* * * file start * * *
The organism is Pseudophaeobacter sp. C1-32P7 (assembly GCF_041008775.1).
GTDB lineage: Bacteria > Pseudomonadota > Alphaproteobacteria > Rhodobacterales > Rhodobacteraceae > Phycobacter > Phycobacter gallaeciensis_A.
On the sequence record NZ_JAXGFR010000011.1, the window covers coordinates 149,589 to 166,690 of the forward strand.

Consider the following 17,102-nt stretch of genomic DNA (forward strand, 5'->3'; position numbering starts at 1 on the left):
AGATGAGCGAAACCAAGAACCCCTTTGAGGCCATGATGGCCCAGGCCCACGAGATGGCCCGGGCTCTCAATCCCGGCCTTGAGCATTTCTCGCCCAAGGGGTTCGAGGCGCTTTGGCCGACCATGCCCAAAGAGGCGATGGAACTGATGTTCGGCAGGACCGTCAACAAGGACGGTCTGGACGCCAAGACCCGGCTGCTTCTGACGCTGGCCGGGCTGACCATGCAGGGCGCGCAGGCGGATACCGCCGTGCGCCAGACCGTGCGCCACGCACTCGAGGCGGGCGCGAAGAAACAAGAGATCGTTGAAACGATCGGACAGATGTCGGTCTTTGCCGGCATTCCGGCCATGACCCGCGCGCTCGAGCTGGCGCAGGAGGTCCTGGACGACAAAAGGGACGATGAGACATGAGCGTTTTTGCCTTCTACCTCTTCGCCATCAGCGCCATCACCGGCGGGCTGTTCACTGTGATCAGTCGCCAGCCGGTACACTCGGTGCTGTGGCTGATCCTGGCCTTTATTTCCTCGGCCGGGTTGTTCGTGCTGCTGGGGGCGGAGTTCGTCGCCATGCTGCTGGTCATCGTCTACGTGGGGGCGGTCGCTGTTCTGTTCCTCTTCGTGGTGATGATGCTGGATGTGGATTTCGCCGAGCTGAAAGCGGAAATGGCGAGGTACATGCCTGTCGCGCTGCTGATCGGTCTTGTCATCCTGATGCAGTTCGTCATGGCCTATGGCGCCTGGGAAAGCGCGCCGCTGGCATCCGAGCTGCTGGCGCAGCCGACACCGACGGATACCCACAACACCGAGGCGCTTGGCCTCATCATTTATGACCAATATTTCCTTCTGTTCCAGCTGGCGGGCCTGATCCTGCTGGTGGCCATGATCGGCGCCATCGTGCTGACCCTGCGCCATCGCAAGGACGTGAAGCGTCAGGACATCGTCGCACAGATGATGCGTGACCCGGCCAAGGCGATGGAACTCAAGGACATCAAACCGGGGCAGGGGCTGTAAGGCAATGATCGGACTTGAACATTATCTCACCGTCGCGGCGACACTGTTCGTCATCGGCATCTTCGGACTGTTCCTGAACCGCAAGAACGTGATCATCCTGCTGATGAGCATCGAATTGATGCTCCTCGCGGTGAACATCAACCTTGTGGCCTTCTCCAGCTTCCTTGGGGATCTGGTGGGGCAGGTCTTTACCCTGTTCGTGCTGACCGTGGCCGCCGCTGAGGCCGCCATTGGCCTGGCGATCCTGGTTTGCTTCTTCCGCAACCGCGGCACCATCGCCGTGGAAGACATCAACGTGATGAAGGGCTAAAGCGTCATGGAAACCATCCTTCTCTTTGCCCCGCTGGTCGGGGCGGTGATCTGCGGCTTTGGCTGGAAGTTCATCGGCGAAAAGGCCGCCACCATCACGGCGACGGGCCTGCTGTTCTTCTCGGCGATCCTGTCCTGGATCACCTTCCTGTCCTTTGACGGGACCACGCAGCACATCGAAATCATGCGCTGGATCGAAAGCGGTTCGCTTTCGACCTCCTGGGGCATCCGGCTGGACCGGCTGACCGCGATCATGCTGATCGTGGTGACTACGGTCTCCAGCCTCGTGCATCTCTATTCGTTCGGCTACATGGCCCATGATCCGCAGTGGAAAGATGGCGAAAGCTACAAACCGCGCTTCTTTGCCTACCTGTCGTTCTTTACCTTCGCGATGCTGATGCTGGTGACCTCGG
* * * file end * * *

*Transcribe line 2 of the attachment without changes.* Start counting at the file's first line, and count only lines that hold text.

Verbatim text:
GTDB lineage: Bacteria > Pseudomonadota > Alphaproteobacteria > Rhodobacterales > Rhodobacteraceae > Phycobacter > Phycobacter gallaeciensis_A.